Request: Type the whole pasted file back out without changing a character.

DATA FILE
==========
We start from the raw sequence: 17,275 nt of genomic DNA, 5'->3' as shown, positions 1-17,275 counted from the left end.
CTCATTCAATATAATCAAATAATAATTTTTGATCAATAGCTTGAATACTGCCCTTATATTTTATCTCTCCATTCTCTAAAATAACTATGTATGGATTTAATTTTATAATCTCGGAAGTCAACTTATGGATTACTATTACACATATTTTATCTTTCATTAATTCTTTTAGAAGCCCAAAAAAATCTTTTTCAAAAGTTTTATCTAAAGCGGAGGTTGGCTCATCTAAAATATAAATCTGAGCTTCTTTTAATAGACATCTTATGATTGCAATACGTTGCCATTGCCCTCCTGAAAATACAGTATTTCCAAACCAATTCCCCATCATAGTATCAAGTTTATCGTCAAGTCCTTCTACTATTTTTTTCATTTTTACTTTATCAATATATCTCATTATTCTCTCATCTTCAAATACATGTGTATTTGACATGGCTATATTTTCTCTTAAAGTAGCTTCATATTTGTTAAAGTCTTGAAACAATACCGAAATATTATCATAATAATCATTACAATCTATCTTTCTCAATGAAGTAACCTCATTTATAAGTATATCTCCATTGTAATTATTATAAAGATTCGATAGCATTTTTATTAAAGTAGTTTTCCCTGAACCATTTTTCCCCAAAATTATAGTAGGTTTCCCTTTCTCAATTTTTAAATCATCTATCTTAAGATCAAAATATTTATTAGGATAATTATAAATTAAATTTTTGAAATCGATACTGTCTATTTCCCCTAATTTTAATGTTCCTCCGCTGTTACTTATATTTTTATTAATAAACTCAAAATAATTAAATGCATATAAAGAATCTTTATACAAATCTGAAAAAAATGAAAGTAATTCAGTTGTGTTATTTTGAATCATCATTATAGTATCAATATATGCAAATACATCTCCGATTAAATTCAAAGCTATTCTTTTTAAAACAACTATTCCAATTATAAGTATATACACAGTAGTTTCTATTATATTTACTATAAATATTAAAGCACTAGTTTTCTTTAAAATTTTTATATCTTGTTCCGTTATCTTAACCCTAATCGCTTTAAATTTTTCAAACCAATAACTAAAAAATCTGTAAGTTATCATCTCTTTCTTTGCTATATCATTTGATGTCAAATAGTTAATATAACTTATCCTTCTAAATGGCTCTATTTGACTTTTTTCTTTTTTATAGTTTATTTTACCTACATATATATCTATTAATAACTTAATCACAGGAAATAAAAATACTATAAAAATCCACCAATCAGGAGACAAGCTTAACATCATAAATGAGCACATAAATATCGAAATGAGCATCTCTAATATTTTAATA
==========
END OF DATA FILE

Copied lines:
We start from the raw sequence: 17,275 nt of genomic DNA, 5'->3' as shown, positions 1-17,275 counted from the left end.
CTCATTCAATATAATCAAATAATAATTTTTGATCAATAGCTTGAATACTGCCCTTATATTTTATCTCTCCATTCTCTAAAATAACTATGTATGGATTTAATTTTATAATCTCGGAAGTCAACTTATGGATTACTATTACACATATTTTATCTTTCATTAATTCTTTTAGAAGCCCAAAAAAATCTTTTTCAAAAGTTTTATCTAAAGCGGAGGTTGGCTCATCTAAAATATAAATCTGAGCTTCTTTTAATAGACATCTTATGATTGCAATACGTTGCCATTGCCCTCCTGAAAATACAGTATTTCCAAACCAATTCCCCATCATAGTATCAAGTTTATCGTCAAGTCCTTCTACTATTTTTTTCATTTTTACTTTATCAATATATCTCATTATTCTCTCATCTTCAAATACATGTGTATTTGACATGGCTATATTTTCTCTTAAAGTAGCTTCATATTTGTTAAAGTCTTGAAACAATACCGAAATATTATCATAATAATCATTACAATCTATCTTTCTCAATGAAGTAACCTCATTTATAAGTATATCTCCATTGTAATTATTATAAAGATTCGATAGCATTTTTATTAAAGTAGTTTTCCCTGAACCATTTTTCCCCAAAATTATAGTAGGTTTCCCTTTCTCAATTTTTAAATCATCTATCTTAAGATCAAAATATTTATTAGGATAATTATAAATTAAATTTTTGAAATCGATACTGTCTATTTCCCCTAATTTTAATGTTCCTCCGCTGTTACTTATATTTTTATTAATAAACTCAAAATAATTAAATGCATATAAAGAATCTTTATACAAATCTGAAAAAAATGAAAGTAATTCAGTTGTGTTATTTTGAATCATCATTATAGTATCAATATATGCAAATACATCTCCGATTAAATTCAAAGCTATTCTTTTTAAAACAACTATTCCAATTATAAGTATATACACAGTAGTTTCTATTATATTTACTATAAATATTAAAGCACTAGTTTTCTTTAAAATTTTTATATCTTGTTCCGTTATCTTAACCCTAATCGCTTTAAATTTTTCAAACCAATAACTAAAAAATCTGTAAGTTATCATCTCTTTCTTTGCTATATCATTTGATGTCAAATAGTTAATATAACTTATCCTTCTAAATGGCTCTATTTGACTTTTTTCTTTTTTATAGTTTATTTTACCTACATATATATCTATTAATAACTTAATCACAGGAAATAAAAATACTATAAAAATCCACCAATCAGGAGACAAGCTTAACATCATAAATGAGCACATAAATATCGAAATGAGCATCTCTAATATTTTAATA